WASHINGTON — San Joaquin Valley earmarks are alive and well in a huge spending bill about to be signed by President Barack Obama.
After a flurry of reform rhetoric, lawmakers slid several thousand targeted spending projects into the $447 billion package that's now secured final House and Senate approval. Obama could sign the legislation within days.
The omnibus appropriations bill funds dozens of federal agencies through Fiscal 2010. Critics call it bloated. Defenders consider it essential, citing money for local projects ranging from Fresno freeways to Stanislaus County police radios.
"I am always pleased to obtain these funds for our community," stated Rep. Dennis Cardoza, D-Merced. "They provide a significant and direct means of improving the quality of life for our residents."
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Cardoza and Reps. Jerry McNerney, D-Pleasanton, and Jim Costa, D-Fresno, all requested local earmarks, as they have in previous years. In one successful reform, the names of earmark requesters are included within the 1,300-plus-page package.
More aggressive reform efforts, including some long-shot proposals to eliminate earmarks altogether, fell short. Neither Rep. George Radanovich, R-Mariposa, or Devin Nunes, R-Visalia, requested earmarks this year.
"The congressman feels there's far too much federal spending going on at this time and wants to take any opportunity to rein in the deficit," Radanovich's press secretary, Spencer Pederson, said Monday.
The federal government ran a $236 billion surplus in 2000. Driven by war spending, tax cuts, recession and domestic program expansions, the government currently is running a $1.4 trillion deficit.
The earmarks come in several forms and can be an object lesson in practical politics.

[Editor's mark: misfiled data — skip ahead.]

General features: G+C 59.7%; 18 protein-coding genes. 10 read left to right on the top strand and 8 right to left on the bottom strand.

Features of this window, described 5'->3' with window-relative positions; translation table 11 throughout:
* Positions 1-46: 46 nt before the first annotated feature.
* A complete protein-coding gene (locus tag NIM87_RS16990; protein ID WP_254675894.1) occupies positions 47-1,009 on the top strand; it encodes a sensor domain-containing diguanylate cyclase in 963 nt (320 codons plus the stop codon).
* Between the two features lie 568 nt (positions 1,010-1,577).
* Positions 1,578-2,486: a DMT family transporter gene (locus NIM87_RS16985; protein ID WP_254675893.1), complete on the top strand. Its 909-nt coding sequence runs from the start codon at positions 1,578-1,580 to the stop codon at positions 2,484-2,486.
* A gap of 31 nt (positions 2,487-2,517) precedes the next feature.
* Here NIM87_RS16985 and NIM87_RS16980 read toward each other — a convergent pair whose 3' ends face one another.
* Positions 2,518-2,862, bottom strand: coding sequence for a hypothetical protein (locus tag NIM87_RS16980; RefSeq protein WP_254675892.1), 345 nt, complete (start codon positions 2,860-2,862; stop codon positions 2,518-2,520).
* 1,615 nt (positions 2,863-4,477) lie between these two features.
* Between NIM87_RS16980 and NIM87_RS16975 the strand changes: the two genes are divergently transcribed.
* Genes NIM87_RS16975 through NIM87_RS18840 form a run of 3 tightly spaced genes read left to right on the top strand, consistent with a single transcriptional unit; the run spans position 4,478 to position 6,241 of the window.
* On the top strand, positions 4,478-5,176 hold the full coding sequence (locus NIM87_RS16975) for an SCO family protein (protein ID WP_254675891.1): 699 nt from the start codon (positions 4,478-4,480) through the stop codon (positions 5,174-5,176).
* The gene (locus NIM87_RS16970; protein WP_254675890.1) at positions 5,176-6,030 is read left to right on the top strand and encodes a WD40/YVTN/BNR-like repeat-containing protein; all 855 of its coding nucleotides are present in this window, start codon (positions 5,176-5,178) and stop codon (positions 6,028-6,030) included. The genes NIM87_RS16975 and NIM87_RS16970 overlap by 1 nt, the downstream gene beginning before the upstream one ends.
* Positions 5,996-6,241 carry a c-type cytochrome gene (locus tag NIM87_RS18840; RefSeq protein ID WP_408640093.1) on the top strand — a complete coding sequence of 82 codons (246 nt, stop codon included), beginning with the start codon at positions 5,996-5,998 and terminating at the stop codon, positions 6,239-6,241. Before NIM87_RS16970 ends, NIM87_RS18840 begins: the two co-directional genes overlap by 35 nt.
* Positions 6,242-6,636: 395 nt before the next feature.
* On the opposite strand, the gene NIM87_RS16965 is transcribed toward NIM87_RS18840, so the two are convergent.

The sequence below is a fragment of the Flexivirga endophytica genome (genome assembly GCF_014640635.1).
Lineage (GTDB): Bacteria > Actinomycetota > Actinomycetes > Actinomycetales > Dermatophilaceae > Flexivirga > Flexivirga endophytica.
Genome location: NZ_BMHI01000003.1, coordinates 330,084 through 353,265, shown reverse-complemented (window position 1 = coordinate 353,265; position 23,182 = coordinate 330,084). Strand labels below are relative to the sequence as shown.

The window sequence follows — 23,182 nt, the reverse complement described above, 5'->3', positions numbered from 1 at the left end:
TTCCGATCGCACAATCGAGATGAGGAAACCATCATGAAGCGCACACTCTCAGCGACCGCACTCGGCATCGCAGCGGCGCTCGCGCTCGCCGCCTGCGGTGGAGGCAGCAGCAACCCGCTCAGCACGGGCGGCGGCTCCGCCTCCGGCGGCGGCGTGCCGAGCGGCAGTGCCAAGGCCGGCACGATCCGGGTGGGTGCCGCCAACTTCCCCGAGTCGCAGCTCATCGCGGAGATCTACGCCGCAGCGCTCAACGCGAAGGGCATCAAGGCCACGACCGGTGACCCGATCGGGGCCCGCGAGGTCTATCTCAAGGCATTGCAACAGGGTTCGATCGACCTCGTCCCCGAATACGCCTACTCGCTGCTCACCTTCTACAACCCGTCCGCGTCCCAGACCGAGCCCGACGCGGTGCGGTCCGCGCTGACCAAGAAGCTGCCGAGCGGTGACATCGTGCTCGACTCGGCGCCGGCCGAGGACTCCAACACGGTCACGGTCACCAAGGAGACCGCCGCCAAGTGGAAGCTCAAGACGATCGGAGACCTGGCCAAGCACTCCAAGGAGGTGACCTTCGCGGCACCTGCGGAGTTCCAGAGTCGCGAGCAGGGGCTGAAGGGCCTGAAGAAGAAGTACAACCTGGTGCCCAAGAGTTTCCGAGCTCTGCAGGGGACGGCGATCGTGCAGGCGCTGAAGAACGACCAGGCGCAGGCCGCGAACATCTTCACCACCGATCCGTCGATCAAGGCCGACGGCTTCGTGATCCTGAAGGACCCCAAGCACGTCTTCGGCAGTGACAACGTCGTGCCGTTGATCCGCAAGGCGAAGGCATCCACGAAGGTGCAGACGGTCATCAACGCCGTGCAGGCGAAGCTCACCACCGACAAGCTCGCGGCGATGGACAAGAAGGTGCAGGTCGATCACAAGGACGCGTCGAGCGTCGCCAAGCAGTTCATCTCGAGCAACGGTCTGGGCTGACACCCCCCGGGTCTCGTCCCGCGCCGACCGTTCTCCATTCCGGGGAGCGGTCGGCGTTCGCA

Many successful earmark requests are supported by both a House and Senate member. The funding bill, for instance, includes $800,000 for work on State Route 180 near Fresno. Costa joined in the request with Democratic Sen. Dianne Feinstein, a member of the Senate Appropriations Committee.
In other cases, lawmakers fly solo in their earmark efforts.
Costa, for instance, was the sole member of Congress to request the $300,000 provided Kings County for an emergency communications system. He was likewise the only member to seek the $150,000 provided to a group called Springboard for Improving Schools, which will assist with teacher training in the region between Fresno and Bakersfield.
In a similar vein, Cardoza was the sole representative to request the $425,000 provided for a math-and-science college preparatory program to be run in Merced County.
Often, earmarks reflect ongoing projects that motivate funding requests every year.
The funding package, for instance, includes an additional $300,000 for a Stanislaus County "interoperability" project to enhance the ability of different law enforcement agencies to communicate with one another with a common radio system. The project is a perennial priority for county officials in their lobbying visits to Capitol Hill.
Like many earmarks, moreover, the Stanislaus County project received less than local officials asked for. In March, officials said they needed $2.5 million.
"We just really need to rebuild our radio system," Modesto Police Chief Roy Wasden said during the March lobbying trip.
The next congressional step will be final approval of a $626 billion defense spending bill, whose myriad earmarks have not yet been made public.
Other earmarks in the bill about to be signed by Obama include:
$520,000 for a Castle Airport instrument landing system. The money will pay for installation of a system for the airport's Runway 13, designed to help pilots land in inclement weather.
$341,000 for a feasibility study of flood control work along Orestimba Creek in Stanislaus County. The Army Corps of Engineers study has been underway a long time.
$10 million for the San Joaquin Valley Air Pollution Control District. The money will help retrofit heavy vehicles and replace on-road and off-road vehicles, in an effort to cut emissions.